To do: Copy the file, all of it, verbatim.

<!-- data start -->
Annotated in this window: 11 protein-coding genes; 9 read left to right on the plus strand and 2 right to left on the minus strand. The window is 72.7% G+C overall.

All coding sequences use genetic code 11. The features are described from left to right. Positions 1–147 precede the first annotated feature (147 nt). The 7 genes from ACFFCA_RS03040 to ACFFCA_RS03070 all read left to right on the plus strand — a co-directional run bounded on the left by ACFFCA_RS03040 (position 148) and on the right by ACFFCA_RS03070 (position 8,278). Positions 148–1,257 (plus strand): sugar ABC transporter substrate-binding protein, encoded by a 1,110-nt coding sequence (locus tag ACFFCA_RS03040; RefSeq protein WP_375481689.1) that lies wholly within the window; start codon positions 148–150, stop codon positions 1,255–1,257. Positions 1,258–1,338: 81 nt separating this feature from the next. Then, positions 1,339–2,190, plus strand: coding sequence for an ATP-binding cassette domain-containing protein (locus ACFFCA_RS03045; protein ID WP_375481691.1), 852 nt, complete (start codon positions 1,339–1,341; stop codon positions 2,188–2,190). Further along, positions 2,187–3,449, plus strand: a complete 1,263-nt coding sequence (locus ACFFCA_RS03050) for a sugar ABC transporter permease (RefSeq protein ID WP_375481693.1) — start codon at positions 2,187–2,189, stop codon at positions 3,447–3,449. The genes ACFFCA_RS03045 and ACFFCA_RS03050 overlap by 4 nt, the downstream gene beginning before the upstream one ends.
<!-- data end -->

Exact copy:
Annotated in this window: 11 protein-coding genes; 9 read left to right on the plus strand and 2 right to left on the minus strand. The window is 72.7% G+C overall.

All coding sequences use genetic code 11. The features are described from left to right. Positions 1–147 precede the first annotated feature (147 nt). The 7 genes from ACFFCA_RS03040 to ACFFCA_RS03070 all read left to right on the plus strand — a co-directional run bounded on the left by ACFFCA_RS03040 (position 148) and on the right by ACFFCA_RS03070 (position 8,278). Positions 148–1,257 (plus strand): sugar ABC transporter substrate-binding protein, encoded by a 1,110-nt coding sequence (locus tag ACFFCA_RS03040; RefSeq protein WP_375481689.1) that lies wholly within the window; start codon positions 148–150, stop codon positions 1,255–1,257. Positions 1,258–1,338: 81 nt separating this feature from the next. Then, positions 1,339–2,190, plus strand: coding sequence for an ATP-binding cassette domain-containing protein (locus ACFFCA_RS03045; protein ID WP_375481691.1), 852 nt, complete (start codon positions 1,339–1,341; stop codon positions 2,188–2,190). Further along, positions 2,187–3,449, plus strand: a complete 1,263-nt coding sequence (locus ACFFCA_RS03050) for a sugar ABC transporter permease (RefSeq protein ID WP_375481693.1) — start codon at positions 2,187–2,189, stop codon at positions 3,447–3,449. The genes ACFFCA_RS03045 and ACFFCA_RS03050 overlap by 4 nt, the downstream gene beginning before the upstream one ends.